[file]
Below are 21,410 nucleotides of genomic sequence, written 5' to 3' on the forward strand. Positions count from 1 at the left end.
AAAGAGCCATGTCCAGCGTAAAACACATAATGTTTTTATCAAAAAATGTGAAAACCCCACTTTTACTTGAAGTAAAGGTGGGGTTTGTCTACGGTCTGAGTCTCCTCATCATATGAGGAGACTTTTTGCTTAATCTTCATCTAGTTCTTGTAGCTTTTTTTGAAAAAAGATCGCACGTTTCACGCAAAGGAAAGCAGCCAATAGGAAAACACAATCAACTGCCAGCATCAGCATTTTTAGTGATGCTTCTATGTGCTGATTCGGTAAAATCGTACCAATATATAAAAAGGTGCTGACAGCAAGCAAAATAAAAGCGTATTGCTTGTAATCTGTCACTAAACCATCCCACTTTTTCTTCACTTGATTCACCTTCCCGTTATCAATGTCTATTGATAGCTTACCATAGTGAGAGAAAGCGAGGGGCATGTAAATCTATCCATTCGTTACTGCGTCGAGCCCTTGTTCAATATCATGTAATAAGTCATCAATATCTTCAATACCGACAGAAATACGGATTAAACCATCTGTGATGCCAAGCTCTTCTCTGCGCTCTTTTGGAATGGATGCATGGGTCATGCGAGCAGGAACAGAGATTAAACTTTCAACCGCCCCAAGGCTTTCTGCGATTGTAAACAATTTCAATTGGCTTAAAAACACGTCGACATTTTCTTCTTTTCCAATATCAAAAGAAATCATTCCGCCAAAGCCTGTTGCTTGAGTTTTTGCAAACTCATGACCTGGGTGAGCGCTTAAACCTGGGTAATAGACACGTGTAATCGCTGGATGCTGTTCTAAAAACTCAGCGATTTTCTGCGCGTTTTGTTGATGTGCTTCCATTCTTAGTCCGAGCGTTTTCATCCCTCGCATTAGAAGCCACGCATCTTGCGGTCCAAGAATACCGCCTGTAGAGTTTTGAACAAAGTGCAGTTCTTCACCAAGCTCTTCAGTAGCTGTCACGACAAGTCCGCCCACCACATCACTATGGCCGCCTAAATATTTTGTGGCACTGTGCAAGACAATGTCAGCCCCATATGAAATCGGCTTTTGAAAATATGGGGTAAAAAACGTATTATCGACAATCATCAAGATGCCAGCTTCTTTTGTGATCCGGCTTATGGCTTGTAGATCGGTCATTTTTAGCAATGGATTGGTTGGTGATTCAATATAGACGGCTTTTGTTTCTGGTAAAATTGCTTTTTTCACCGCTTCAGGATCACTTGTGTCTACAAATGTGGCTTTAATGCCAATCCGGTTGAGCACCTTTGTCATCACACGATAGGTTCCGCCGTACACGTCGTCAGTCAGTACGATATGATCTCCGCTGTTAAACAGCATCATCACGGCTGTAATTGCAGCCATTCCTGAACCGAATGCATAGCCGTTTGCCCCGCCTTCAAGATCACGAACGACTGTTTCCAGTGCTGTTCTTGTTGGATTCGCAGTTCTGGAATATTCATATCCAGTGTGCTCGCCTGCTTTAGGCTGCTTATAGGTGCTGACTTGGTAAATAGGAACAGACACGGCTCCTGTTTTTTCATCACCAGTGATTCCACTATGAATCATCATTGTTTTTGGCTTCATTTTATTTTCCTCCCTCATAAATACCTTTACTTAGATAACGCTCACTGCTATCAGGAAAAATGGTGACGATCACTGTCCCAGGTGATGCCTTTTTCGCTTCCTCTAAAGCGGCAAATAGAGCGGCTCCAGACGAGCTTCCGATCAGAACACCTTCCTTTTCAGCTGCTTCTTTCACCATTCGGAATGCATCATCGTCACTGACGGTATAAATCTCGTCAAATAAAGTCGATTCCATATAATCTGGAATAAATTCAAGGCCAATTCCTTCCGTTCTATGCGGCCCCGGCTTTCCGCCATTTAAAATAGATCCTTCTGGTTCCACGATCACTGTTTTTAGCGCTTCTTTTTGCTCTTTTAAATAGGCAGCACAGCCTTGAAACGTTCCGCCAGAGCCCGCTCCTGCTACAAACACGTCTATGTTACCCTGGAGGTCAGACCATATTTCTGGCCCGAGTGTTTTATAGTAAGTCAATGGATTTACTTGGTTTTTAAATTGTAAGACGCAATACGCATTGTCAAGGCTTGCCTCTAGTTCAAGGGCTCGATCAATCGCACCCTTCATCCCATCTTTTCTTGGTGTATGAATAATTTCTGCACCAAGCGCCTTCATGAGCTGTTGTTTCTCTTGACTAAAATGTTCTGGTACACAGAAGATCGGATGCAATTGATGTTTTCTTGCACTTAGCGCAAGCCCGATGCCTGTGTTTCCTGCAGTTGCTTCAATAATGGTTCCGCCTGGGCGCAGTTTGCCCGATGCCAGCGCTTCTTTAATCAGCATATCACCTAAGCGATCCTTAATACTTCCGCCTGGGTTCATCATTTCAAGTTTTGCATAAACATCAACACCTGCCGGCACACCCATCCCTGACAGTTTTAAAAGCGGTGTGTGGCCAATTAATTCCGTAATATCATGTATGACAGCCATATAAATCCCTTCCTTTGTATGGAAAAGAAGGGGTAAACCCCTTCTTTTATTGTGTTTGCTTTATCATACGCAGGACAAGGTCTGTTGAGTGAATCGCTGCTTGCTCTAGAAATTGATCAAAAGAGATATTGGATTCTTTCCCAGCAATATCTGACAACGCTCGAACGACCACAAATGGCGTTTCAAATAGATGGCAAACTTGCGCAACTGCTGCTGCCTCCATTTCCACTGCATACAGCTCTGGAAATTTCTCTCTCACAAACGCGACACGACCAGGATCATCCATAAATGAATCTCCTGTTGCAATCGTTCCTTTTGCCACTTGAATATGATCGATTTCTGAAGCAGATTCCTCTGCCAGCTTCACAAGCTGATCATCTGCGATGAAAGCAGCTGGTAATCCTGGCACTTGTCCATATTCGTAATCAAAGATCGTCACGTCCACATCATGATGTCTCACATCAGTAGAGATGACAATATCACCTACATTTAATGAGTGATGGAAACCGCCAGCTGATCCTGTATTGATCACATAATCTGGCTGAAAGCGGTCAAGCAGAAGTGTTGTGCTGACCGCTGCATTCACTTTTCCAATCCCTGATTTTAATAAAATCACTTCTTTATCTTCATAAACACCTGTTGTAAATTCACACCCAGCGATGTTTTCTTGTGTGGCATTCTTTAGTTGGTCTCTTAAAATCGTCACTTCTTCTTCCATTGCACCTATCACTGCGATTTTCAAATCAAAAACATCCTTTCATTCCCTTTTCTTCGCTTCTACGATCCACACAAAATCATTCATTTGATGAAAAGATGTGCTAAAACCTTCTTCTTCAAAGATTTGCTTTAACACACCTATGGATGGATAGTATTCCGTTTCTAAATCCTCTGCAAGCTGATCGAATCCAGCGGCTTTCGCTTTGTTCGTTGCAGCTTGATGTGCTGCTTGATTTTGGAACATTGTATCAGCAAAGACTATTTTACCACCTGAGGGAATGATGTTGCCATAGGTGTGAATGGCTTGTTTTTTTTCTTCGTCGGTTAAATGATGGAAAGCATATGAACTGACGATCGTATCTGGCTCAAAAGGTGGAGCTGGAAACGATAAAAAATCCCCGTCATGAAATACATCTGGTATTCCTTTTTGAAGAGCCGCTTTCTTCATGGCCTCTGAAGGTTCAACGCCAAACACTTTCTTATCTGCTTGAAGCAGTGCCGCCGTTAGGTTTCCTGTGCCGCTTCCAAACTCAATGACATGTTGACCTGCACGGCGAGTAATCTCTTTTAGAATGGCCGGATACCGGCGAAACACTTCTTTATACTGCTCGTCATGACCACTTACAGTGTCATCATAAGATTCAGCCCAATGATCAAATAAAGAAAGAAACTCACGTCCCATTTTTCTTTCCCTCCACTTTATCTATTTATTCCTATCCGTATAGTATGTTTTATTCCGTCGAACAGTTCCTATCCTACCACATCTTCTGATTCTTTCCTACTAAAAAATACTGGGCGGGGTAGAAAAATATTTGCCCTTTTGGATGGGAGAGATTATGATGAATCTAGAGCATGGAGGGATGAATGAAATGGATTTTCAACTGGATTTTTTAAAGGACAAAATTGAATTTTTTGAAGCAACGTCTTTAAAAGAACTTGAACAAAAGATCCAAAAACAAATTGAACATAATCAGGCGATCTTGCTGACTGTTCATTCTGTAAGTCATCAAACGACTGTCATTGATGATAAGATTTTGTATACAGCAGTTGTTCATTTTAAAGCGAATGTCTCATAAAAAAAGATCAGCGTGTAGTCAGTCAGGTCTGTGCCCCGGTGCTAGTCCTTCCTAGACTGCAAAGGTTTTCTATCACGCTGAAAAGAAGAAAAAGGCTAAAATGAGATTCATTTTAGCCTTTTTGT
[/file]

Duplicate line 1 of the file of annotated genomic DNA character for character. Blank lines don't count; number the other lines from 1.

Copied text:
Below are 21,410 nucleotides of genomic sequence, written 5' to 3' on the forward strand. Positions count from 1 at the left end.